Raisi-Estabragh, Z, Kobo, O, Elbadawi, A, Velagapudi, P, Sharma, G, Bullock-Palmer, RP, Petersen, SE, Mehta, LS, Ullah, W, Roguin, A, Sun, LY and Mamas, MA ORCID: https://orcid.org/0000-0001-9241-8890 (2022) Differential patterns and outcomes of over 20.6 million cardiovascular emergency department encounters for men and women in the USA. Journal of the American Heart Association. (In Press)

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Abstract

Background: We describe sex-differential disease patterns and outcomes of over 20.6 million cardiovascular emergency department (ED) encounters in the USA. Methods and Results: We analysed primary cardiovascular encounters from the Nationwide Emergency Department Sample between 2016-2018. We grouped cardiovascular diagnoses into 15 disease categories. The sample included 48.7% women; median age was 67 [54,78] years. Men had greater overall baseline co-morbidity burden; however, women had higher rates of obesity, hypertension, and cerebrovascular disease. For women, the most common ED encounters were essential hypertension (16.0%), hypertensive heart or kidney disease (14.1%), and atrial fibrillation (AF)/flutter (10.2%). For men, the most common encounters were hypertensive heart or kidney disease (14.7%), essential hypertension (10.8%), and acute myocardial infarction (AMI, 10.7%). Women were more likely to present with essential hypertension, hypertensive crisis, AF/flutter, supraventricular tachycardia, pulmonary embolism, or ischaemic stroke. Men were more likely to present with AMI or cardiac arrest. In logistic regression models adjusted for baseline covariates, compared to men, women with intracranial haemorrhage had higher risk of hospitalisation and death. Women with ischaemic stroke had higher risk of hospitalisation and death in ED. Women presenting with pulmonary embolism or deep vein thrombosis were less likely to be hospitalised. Women with aortic aneurysm/dissection had higher odds of hospitalisation and death. Men were more likely to die following presentations with hypertensive heart or kidney disease, AF/flutter, AMI, or cardiac arrest. Conclusions: In this large nationally representative sample of cardiovascular ED presentations, we demonstrate significant sex differences in disease distribution, hospitalisation, and death.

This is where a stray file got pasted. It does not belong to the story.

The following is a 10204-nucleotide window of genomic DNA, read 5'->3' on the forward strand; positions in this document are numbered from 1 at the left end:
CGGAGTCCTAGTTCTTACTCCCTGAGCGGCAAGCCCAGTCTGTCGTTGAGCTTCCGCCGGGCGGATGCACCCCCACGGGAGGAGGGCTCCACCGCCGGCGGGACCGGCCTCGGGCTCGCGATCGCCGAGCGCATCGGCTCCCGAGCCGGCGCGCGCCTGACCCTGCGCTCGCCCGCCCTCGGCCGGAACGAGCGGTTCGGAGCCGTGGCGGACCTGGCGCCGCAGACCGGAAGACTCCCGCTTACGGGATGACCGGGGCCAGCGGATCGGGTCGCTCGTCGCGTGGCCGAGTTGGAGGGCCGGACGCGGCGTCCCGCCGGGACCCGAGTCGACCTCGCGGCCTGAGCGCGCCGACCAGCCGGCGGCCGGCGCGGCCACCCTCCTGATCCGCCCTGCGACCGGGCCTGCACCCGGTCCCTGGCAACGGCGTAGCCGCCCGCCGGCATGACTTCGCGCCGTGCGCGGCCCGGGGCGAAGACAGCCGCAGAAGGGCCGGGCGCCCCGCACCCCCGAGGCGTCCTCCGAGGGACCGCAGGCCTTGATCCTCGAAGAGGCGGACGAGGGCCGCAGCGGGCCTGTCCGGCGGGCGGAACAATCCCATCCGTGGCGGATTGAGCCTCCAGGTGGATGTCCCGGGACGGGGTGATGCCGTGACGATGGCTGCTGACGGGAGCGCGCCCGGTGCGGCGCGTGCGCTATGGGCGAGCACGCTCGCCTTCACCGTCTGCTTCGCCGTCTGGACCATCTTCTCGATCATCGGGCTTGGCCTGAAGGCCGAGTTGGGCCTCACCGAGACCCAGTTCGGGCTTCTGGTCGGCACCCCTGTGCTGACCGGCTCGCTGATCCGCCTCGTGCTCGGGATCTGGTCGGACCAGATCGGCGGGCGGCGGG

Item Type: Article
Additional Information: The final version of this article and all relevant information related to it, including copyrights, can be found on the publisher website upon publication.
Subjects: R Medicine > R Medicine (General)
R Medicine > RC Internal medicine > RC666 Diseases of the circulatory (Cardiovascular) system
Divisions: Faculty of Medicine and Health Sciences > School of Medicine
Depositing User: Symplectic
Date Deposited: 26 Jul 2022 12:30
Last Modified: 26 Jul 2022 12:30
URI: https://eprints.keele.ac.uk/id/eprint/11150

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